Saturday, 9 February 2008

Principles of a Marxist Approach to Criminology (Second Draft)

I will be away this weekend at the Socialist Party Wales Conference in Swansea, so my next post won't probably be until Monday.

Okay, thanks for responses on the previous post, it’s been quite helpful. Below I’ve tried to reformulate the various principles and I’ve also added some that I missed off before. Hopefully you should be able to see I’ve tried to tackle some of these to a great or lesser extent over the past year or so.

1) There should be no seperate marxist theory of crime, rather marxist theory is applied to it. For example we would explain the aetiology (cause) of crime through ideas such as alienation, relative deprivation or as the normal workings of the capitalist system rather than any special causal mechanism.

2) Crime and criminal justice system should be understood in a criminal historical materialist context, we should look at their development to their present conditions. Allied to this would be an understanding that the economic context of a situation would have an impact on what types of crime are prevalent and how these will be responded to.

3) A marxist approach is moreover a class approach and sees crime to an extent as an expression of the conflict between classes in society. This is important in several important ways. Firstly, the ruling class in any each will have more power to define what is crime and to manage responses to crime in their interest. Secondly, crime disprortionately affects the working class, and they are disproportionately punished for this.

4) A marxist approach is also an internationalist approach. We should understand crime ot just in one country, but across the increasingly globalised world.

5) We should attempt to understand the effect of crime and the operation of the criminal justice system, not just on the working class, but on the rest of the oppressed layers in society.

6) As well as studying crime in ‘normal’ capitalist society, we should also seek to study what happened to crime and criminal justice during revolutionary periods and also in states that have claimed to be socialist.

7) The role of the state, which the criminal justice system is part of needs to be examined thoroughly. It’s contradictory aims of upholding the rule of capitalism but also in having to legitimate itself through doing something about crime needs to be explored.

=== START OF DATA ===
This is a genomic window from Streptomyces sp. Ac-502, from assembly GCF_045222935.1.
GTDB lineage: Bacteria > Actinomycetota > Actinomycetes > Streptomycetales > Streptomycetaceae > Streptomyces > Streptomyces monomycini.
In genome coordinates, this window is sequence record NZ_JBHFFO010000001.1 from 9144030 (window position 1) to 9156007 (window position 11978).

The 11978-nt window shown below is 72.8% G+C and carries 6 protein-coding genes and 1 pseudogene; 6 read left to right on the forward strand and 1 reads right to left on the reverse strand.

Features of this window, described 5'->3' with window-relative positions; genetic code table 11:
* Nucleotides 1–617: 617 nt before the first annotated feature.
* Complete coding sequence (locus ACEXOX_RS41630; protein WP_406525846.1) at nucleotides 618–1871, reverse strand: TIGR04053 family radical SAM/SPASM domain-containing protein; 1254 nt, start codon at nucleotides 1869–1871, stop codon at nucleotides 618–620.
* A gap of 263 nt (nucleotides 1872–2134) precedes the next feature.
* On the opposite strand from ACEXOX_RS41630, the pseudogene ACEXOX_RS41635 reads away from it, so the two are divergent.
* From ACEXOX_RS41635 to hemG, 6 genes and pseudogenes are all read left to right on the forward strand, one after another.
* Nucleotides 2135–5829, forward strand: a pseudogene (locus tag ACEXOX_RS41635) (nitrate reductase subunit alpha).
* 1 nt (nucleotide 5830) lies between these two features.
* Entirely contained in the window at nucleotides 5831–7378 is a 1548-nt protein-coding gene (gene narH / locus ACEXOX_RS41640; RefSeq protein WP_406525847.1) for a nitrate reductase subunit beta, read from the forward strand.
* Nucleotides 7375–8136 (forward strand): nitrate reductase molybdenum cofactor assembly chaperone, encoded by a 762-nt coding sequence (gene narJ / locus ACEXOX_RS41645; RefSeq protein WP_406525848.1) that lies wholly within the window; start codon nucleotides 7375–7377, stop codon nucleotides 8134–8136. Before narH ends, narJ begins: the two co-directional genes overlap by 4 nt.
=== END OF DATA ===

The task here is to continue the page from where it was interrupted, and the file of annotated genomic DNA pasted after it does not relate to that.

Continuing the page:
8) We should seek to review how the workers movement has addressed the question in the past, as well as various intellectuals who have tried to put across arguments from a similar perspective (ie. Foucault, Jock Young etc.)

9) As Marx says in his theses on Feuerbach, "Philosophers have hitherto interpreted the world, point is to change it". We should analyse crime and the criminal justice system from the point of the working class. We should put forward ideas of how a socialist/communist society would aim to solve these problems, and fight for these to be adopted.


Jim Jay said...

This is good stuff. I have something itching at me which may turn into a criticism... but I haven't got to it yet - hopefully I'll say something more constructive on that soon - but just wanted to say good piece.

Charlie Marks said...

Only thing missing from an otherwise superb piece is explicit reference in the 6th thesis to state crime and, perhaps, imperialism - for example, the wars in Iraq and Afghanistan, the unequal exchange inherent in "free trade". Perhaps a mention of the suplus value taken by capitalists being a kind of theft?

Leftwing Criminologist said...

@ charlie marks

This is what I mean by the normal workings of the capitalist system in part 1. It is based on inequality and appropriation of surplus labour - for me things like large scale fraud and genocide are part and parcel of the capitalist system

There's a discussion of this piece at

btw feel free to comment here at a later date, I do come back and check these things.

Alan said...

Is it capitalism or class society that causes crime and "deviant behaviour" and how we respond to it?

Leftwing Criminologist said...

I'd say class society - obviously crime didn't just start with capitalism - similarly reactions to it have changed from feudalism to capitalism in particular (ie the use of prisons)

Charlie Marks said...

To add to LC's comments, it's worth noting alan, that under feudalism usury was regarded as a criminal activity - not only because of Christian/Jewish/Muslim theological opposition but because it threatened the order of the day.

In those societies without class divisions, there still exist taboo behaviour - rape and murder still exist as far as small, low-tech examples of class societies that have or do exist, tell us.

Highlander said...

Glad I persevered. Would dearly love to see this topic expanded because, as you point out, criminality is a topic not covered often enough by Socialism/Marxism.